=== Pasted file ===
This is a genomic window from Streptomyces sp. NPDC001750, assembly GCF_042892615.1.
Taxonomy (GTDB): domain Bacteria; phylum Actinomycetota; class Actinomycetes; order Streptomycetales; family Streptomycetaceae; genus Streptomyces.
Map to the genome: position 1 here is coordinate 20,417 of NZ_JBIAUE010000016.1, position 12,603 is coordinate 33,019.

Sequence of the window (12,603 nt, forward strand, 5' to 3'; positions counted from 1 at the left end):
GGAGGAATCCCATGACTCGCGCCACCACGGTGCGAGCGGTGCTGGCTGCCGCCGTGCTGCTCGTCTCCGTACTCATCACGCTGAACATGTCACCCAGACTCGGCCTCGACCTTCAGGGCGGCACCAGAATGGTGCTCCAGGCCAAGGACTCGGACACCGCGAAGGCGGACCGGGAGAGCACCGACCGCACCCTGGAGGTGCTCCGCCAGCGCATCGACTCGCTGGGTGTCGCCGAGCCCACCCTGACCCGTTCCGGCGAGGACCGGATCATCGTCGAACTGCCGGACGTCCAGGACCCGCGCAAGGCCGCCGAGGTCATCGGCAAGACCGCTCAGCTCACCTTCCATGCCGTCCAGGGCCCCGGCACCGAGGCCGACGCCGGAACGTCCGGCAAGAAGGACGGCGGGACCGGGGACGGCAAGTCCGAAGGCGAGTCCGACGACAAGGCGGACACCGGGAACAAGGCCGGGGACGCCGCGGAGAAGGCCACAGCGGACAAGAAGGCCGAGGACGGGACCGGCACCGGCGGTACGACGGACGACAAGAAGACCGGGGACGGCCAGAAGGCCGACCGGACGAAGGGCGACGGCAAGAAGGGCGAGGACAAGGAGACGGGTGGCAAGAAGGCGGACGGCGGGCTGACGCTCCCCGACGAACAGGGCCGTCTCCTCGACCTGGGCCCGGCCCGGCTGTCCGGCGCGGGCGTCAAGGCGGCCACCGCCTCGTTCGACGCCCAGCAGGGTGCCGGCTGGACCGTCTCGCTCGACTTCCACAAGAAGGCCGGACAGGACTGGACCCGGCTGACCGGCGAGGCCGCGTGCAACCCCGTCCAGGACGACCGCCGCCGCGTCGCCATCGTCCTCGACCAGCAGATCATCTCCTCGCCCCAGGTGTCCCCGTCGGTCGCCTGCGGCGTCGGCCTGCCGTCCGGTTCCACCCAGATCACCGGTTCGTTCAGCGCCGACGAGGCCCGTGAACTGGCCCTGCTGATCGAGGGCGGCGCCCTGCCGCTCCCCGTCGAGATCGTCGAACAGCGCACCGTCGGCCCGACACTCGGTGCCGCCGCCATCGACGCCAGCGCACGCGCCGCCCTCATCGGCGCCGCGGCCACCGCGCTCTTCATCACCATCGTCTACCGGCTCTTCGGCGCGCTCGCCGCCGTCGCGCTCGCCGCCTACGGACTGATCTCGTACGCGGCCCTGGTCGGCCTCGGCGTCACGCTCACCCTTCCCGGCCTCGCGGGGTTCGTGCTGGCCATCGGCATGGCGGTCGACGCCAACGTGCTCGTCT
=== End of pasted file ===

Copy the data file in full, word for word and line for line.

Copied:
This is a genomic window from Streptomyces sp. NPDC001750, assembly GCF_042892615.1.
Taxonomy (GTDB): domain Bacteria; phylum Actinomycetota; class Actinomycetes; order Streptomycetales; family Streptomycetaceae; genus Streptomyces.
Map to the genome: position 1 here is coordinate 20,417 of NZ_JBIAUE010000016.1, position 12,603 is coordinate 33,019.

Sequence of the window (12,603 nt, forward strand, 5' to 3'; positions counted from 1 at the left end):
GGAGGAATCCCATGACTCGCGCCACCACGGTGCGAGCGGTGCTGGCTGCCGCCGTGCTGCTCGTCTCCGTACTCATCACGCTGAACATGTCACCCAGACTCGGCCTCGACCTTCAGGGCGGCACCAGAATGGTGCTCCAGGCCAAGGACTCGGACACCGCGAAGGCGGACCGGGAGAGCACCGACCGCACCCTGGAGGTGCTCCGCCAGCGCATCGACTCGCTGGGTGTCGCCGAGCCCACCCTGACCCGTTCCGGCGAGGACCGGATCATCGTCGAACTGCCGGACGTCCAGGACCCGCGCAAGGCCGCCGAGGTCATCGGCAAGACCGCTCAGCTCACCTTCCATGCCGTCCAGGGCCCCGGCACCGAGGCCGACGCCGGAACGTCCGGCAAGAAGGACGGCGGGACCGGGGACGGCAAGTCCGAAGGCGAGTCCGACGACAAGGCGGACACCGGGAACAAGGCCGGGGACGCCGCGGAGAAGGCCACAGCGGACAAGAAGGCCGAGGACGGGACCGGCACCGGCGGTACGACGGACGACAAGAAGACCGGGGACGGCCAGAAGGCCGACCGGACGAAGGGCGACGGCAAGAAGGGCGAGGACAAGGAGACGGGTGGCAAGAAGGCGGACGGCGGGCTGACGCTCCCCGACGAACAGGGCCGTCTCCTCGACCTGGGCCCGGCCCGGCTGTCCGGCGCGGGCGTCAAGGCGGCCACCGCCTCGTTCGACGCCCAGCAGGGTGCCGGCTGGACCGTCTCGCTCGACTTCCACAAGAAGGCCGGACAGGACTGGACCCGGCTGACCGGCGAGGCCGCGTGCAACCCCGTCCAGGACGACCGCCGCCGCGTCGCCATCGTCCTCGACCAGCAGATCATCTCCTCGCCCCAGGTGTCCCCGTCGGTCGCCTGCGGCGTCGGCCTGCCGTCCGGTTCCACCCAGATCACCGGTTCGTTCAGCGCCGACGAGGCCCGTGAACTGGCCCTGCTGATCGAGGGCGGCGCCCTGCCGCTCCCCGTCGAGATCGTCGAACAGCGCACCGTCGGCCCGACACTCGGTGCCGCCGCCATCGACGCCAGCGCACGCGCCGCCCTCATCGGCGCCGCGGCCACCGCGCTCTTCATCACCATCGTCTACCGGCTCTTCGGCGCGCTCGCCGCCGTCGCGCTCGCCGCCTACGGACTGATCTCGTACGCGGCCCTGGTCGGCCTCGGCGTCACGCTCACCCTTCCCGGCCTCGCGGGGTTCGTGCTGGCCATCGGCATGGCGGTCGACGCCAACGTGCTCGTCT